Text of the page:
‘Volunteering hasn’t only made me happier, but it has also been extremely rewarding knowing that I am able to make a huge difference in someone else’s life.’
The urge to volunteer.
That’s what led Ben Ward to spend countless hours last summer searching the Internet for just the right opportunity to help others. Driven to volunteer on an international level, his quest to serve resulted in cross-cultural connections with young people in Ukraine who have a desire to be proficient in the English language—a skill needed for many job opportunities.
Ward, a Fall 2023 Associate of Arts degree graduate from Kent State University at Tuscarawas who is continuing his studies towards a Bachelor of Arts in Computer Science at Kent State Stark, found his ideal volunteer opportunity with ENGin, a nonprofit organization that pairs Ukrainians aged nine to thirty-five with English-speakers for free online conversation practice and international connections.
Since joining the organization, Ward has connected with people all around the world. Currently, he is volunteering with a chapter of ENGin located in Cleveland, OH.
“Volunteering for ENGin has changed my life enormously. As a shy person and having limited opportunities to meet people, this has pushed me to get out of my comfort zone and strengthen my interpersonal skills,” said Ward. “The social aspect of working with other individuals has had a profound effect on my overall psychological well-being. It has also provided me with a sense of purpose, increased my self-confidence and has given me a more positive view of my life and my future goals.”
Ward recently connected with 19-year-old Yevhen from Kyiv, Ukraine. They meet virtually once a week using conversational English as a tool for learning. Ward explained that he helps Yevhen improve his language skills by going over English grammar and through casual conversations. By improving his spoken English, Yevhen plans to gain access to more academic and professional opportunities.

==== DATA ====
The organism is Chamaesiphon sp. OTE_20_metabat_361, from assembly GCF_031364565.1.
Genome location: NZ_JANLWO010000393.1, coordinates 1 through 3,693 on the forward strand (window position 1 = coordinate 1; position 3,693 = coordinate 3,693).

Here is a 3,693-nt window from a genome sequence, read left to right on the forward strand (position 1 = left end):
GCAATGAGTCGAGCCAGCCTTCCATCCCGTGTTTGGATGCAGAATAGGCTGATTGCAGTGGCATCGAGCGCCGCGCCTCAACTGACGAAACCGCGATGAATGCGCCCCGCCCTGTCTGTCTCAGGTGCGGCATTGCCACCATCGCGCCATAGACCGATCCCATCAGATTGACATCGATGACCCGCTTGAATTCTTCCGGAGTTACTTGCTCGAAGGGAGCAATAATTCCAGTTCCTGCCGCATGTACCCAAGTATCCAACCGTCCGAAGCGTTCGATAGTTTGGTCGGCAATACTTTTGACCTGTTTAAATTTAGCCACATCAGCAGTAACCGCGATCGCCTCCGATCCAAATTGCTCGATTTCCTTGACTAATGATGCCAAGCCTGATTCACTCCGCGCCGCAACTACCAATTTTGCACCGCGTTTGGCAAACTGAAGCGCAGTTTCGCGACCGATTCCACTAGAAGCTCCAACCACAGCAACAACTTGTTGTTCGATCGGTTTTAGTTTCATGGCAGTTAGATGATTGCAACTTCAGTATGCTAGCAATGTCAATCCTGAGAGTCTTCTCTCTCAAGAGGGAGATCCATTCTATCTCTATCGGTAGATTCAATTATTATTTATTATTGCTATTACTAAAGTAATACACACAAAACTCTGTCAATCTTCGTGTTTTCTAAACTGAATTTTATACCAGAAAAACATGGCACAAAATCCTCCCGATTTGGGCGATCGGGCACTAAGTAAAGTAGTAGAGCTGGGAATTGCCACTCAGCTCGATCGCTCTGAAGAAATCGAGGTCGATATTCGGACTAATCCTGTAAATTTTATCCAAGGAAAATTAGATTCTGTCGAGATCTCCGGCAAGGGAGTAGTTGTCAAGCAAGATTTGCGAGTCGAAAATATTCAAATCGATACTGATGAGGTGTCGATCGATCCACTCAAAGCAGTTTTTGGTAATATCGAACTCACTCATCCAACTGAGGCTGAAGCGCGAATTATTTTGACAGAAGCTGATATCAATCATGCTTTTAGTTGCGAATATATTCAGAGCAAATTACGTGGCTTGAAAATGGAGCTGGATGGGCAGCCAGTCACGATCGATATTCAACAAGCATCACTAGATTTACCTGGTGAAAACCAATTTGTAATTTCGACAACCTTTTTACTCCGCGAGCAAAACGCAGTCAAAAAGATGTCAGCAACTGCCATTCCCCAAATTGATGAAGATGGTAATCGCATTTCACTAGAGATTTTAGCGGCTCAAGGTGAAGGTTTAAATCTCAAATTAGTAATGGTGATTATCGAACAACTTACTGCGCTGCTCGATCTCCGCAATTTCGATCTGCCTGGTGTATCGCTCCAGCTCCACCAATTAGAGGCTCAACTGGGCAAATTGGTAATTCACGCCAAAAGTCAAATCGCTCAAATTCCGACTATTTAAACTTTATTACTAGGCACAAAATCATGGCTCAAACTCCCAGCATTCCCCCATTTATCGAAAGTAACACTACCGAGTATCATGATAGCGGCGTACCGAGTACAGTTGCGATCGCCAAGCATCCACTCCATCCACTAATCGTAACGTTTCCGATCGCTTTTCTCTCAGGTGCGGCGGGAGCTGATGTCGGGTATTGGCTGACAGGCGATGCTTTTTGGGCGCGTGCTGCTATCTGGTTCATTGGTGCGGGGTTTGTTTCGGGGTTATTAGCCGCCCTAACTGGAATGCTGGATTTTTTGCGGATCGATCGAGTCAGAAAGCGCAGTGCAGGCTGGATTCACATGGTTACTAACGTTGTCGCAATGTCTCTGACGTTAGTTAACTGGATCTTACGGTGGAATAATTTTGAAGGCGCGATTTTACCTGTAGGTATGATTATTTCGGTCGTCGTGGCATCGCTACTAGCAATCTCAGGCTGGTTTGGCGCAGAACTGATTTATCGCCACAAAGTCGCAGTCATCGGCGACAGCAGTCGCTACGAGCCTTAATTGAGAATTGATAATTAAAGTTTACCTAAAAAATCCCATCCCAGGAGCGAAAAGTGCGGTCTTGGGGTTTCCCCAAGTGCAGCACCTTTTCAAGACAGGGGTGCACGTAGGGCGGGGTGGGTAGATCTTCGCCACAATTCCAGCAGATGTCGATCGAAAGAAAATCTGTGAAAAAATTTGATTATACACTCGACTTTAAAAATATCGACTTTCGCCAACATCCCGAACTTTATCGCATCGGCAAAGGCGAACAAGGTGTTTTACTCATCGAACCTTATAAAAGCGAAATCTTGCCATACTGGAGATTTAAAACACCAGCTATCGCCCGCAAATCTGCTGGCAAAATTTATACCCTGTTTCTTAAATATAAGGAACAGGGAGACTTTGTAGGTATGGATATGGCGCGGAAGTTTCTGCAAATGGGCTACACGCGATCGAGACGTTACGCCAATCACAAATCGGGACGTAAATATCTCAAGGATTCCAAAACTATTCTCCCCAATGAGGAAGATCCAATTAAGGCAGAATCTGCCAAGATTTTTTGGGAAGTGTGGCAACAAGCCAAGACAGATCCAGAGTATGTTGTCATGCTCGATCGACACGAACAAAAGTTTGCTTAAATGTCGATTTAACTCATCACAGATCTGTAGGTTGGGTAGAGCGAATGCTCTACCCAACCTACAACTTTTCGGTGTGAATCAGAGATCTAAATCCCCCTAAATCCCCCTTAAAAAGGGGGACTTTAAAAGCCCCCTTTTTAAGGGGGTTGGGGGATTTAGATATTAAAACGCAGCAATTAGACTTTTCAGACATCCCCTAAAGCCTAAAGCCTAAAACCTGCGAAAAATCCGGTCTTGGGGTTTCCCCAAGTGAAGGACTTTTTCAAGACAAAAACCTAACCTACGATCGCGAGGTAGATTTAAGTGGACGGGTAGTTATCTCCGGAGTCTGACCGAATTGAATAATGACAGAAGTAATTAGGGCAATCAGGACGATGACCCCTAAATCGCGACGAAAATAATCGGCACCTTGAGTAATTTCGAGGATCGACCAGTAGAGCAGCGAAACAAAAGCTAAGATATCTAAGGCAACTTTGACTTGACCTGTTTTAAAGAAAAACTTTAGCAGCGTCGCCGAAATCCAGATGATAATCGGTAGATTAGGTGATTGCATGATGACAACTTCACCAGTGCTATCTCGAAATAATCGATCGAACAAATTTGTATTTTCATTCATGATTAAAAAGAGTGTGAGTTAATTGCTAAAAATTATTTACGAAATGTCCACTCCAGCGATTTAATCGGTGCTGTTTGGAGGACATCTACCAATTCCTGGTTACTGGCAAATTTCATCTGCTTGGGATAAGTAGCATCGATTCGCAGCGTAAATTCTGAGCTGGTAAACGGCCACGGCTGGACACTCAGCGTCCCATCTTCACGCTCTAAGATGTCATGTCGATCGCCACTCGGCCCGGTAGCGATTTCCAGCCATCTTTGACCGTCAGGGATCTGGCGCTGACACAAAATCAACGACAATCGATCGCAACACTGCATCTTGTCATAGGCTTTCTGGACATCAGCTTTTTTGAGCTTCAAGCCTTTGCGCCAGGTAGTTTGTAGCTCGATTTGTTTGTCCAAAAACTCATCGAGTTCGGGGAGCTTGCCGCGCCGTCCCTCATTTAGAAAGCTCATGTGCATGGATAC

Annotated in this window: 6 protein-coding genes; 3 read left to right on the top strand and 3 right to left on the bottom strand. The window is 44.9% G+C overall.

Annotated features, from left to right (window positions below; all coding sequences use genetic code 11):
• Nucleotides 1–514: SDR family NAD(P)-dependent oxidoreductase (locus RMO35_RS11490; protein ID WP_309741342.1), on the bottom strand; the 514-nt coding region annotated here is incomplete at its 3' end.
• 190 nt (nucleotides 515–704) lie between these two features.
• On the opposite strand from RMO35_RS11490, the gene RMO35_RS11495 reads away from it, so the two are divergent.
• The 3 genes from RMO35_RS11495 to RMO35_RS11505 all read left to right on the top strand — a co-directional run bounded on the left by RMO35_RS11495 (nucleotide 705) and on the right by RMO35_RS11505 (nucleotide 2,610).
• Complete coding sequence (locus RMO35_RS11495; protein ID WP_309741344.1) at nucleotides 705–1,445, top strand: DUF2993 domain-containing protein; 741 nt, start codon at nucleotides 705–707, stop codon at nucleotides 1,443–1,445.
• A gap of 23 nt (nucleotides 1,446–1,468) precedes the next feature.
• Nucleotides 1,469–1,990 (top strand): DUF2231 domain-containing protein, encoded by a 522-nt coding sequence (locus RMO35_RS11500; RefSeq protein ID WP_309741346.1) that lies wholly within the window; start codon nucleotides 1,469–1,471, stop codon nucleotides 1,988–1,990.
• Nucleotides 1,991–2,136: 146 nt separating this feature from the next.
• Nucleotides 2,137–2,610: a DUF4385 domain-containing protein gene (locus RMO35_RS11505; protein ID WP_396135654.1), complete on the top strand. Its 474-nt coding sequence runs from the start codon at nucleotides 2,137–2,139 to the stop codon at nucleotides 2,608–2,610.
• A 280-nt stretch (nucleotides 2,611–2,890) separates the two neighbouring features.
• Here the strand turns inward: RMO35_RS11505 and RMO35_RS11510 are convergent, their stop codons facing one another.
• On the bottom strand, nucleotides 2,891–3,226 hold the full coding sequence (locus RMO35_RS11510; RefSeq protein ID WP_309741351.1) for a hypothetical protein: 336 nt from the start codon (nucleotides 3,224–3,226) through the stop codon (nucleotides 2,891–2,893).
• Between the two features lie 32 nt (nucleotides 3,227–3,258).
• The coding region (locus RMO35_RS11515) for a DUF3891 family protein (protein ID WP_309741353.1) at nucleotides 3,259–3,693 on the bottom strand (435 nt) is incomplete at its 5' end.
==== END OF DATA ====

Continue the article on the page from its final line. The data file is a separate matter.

"Before ENGin, English was this looming mountain I had to climb, and my confidence was the shaky ground beneath,” said Yevhen. “The weekly sessions with my mentor, Benjamin, were a game-changer. His energy and genuine encouragement turned what could have been mundane lessons into vibrant conversations. As the weeks unfolded, I noticed a subtle but powerful shift.”
Yevhen explained that the real magic happened when he took the leap and used his newfound skills in the workplace—pitching ideas and participating in meetings were no longer anxiety-inducing tasks. He recently received a job offer from a software development company in Australia, where being proficient in English is a top requirement.
“Although English is commonly taught in Ukrainian classrooms, there are limited chances for students to actually hold conversations in English, which precludes developing cultural context,” said Theo Wang, ENGin local chapter leader.
While serving as a volunteer, working a part-time job, doing an internship and taking classes, Ward is also planning and looking forward to the future. His goal is to become a software engineer for a Fortune 100 company.
“This upcoming summer, I will be a software development intern for Nationwide in Columbus, Ohio,” he said. “I am more than excited for this experience, and I cannot wait to gain knowledge from skilled professionals in the software development field.”